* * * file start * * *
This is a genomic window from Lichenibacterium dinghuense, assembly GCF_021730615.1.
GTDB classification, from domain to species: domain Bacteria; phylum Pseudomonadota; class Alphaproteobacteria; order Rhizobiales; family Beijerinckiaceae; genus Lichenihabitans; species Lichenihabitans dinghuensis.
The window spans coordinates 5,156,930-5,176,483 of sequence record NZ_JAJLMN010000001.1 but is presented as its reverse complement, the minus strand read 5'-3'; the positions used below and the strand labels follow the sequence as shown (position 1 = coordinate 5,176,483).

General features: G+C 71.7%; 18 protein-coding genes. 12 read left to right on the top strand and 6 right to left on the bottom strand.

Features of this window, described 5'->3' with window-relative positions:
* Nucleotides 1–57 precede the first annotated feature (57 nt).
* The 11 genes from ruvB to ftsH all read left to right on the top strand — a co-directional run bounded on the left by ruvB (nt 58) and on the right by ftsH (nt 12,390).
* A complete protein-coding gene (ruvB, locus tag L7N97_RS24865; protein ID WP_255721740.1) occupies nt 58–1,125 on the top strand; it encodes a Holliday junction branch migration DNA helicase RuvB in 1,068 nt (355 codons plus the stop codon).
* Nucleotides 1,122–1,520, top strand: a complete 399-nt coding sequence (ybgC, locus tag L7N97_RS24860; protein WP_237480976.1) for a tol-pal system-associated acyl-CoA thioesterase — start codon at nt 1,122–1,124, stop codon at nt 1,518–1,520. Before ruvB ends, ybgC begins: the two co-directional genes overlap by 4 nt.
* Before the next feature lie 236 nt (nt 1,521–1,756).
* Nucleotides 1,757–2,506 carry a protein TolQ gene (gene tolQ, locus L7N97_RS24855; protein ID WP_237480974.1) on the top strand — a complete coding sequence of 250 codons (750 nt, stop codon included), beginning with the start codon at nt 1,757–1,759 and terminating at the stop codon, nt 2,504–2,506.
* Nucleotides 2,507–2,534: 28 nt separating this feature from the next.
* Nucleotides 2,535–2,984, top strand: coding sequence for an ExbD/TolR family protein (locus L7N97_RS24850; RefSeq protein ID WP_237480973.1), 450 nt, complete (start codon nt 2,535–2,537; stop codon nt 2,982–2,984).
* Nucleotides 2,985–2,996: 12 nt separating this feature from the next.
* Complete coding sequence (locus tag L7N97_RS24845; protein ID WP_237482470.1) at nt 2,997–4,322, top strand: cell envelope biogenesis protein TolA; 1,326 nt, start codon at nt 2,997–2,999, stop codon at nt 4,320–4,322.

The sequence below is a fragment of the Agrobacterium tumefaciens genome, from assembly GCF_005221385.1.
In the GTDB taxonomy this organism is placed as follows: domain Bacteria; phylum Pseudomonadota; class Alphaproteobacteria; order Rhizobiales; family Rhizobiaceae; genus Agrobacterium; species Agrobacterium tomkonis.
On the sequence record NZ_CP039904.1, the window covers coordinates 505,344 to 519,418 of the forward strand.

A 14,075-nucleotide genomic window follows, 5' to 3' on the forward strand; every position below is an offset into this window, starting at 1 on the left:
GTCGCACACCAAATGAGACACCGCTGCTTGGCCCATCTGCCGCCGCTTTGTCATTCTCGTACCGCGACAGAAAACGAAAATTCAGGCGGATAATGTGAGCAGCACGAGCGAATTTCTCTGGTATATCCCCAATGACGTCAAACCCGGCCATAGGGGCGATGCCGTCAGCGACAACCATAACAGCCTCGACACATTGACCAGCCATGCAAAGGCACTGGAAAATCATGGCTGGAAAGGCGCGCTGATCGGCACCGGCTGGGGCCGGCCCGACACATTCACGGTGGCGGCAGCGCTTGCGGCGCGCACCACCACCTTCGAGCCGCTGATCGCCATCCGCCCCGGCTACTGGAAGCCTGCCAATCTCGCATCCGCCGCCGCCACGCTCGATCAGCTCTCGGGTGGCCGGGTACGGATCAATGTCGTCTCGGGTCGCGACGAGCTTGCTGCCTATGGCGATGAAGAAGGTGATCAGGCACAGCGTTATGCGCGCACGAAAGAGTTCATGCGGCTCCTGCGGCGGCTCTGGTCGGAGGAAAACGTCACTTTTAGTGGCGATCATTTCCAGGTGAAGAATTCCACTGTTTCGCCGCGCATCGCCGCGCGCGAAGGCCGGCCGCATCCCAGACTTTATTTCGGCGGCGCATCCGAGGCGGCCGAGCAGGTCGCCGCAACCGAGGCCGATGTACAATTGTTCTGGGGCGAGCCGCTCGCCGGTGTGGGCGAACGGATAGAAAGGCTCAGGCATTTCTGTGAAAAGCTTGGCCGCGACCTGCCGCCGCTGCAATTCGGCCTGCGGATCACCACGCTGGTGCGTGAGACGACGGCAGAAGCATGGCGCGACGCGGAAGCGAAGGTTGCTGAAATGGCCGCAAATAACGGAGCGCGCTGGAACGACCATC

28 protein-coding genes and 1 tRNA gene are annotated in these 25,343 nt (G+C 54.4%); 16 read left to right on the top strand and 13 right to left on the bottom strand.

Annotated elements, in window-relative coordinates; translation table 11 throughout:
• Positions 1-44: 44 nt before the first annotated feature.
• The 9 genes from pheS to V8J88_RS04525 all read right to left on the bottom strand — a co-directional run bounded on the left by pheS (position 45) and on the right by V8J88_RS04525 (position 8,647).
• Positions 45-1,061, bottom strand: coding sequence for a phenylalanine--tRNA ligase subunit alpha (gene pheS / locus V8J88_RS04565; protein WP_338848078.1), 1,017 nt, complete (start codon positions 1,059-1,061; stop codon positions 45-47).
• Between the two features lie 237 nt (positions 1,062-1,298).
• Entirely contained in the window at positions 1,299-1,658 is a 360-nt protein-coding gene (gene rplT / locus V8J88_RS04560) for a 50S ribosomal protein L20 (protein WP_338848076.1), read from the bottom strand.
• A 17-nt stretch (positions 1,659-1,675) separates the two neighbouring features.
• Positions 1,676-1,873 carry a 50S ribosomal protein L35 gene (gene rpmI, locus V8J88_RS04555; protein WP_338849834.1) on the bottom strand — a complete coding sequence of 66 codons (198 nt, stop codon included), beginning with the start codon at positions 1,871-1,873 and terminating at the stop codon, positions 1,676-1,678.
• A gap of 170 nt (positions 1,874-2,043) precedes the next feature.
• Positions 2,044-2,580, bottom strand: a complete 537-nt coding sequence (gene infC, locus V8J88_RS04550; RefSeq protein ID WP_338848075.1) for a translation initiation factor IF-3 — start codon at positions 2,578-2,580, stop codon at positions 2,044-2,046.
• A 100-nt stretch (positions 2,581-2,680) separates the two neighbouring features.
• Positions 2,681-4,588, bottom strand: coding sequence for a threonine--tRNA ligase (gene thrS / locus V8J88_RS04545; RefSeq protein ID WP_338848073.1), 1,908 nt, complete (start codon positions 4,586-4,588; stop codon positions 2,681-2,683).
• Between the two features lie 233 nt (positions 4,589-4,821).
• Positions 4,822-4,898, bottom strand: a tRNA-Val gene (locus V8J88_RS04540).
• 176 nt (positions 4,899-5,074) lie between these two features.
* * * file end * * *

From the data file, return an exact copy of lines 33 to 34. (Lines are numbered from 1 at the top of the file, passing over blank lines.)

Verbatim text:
• Positions 2,681-4,588, bottom strand: coding sequence for a threonine--tRNA ligase (gene thrS / locus V8J88_RS04545; RefSeq protein ID WP_338848073.1), 1,908 nt, complete (start codon positions 4,586-4,588; stop codon positions 2,681-2,683).
• Between the two features lie 233 nt (positions 4,589-4,821).